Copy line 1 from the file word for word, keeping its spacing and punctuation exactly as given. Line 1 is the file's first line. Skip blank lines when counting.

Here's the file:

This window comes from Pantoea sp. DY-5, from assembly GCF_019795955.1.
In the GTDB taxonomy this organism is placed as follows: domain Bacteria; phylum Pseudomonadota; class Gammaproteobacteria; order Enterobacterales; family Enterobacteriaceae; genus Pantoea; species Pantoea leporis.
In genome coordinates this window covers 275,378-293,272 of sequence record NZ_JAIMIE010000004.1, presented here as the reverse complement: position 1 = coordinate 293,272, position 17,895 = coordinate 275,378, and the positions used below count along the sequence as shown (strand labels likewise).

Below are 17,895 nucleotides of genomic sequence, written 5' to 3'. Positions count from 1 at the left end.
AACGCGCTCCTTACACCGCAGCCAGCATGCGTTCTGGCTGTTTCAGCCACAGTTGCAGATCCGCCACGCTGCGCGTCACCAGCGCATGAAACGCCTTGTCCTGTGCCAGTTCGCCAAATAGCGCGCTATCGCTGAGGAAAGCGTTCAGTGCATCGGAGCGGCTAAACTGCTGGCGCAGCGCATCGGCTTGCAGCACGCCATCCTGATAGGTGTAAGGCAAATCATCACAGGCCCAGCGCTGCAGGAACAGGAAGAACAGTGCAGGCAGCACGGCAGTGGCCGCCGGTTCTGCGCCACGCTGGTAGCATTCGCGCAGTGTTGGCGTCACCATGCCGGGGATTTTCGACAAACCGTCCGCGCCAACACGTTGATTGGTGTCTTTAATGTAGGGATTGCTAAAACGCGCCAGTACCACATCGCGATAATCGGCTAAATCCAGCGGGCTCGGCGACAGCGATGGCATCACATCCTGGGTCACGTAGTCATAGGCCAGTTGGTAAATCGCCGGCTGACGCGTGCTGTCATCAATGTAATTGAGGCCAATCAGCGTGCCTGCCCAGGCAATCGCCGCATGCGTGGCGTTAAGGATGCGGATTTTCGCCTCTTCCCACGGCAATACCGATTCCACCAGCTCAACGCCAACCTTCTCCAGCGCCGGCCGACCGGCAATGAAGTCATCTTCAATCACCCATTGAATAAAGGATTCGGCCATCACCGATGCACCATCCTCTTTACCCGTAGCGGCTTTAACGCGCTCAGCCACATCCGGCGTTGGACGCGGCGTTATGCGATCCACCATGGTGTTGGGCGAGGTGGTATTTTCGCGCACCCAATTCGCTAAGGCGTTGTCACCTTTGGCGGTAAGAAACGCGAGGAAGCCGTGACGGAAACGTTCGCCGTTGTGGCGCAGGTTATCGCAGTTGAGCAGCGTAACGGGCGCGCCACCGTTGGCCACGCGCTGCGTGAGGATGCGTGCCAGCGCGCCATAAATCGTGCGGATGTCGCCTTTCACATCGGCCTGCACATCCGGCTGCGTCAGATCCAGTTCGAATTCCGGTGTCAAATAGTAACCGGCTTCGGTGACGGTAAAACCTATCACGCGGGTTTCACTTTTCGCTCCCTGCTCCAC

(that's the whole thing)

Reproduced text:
This window comes from Pantoea sp. DY-5, from assembly GCF_019795955.1.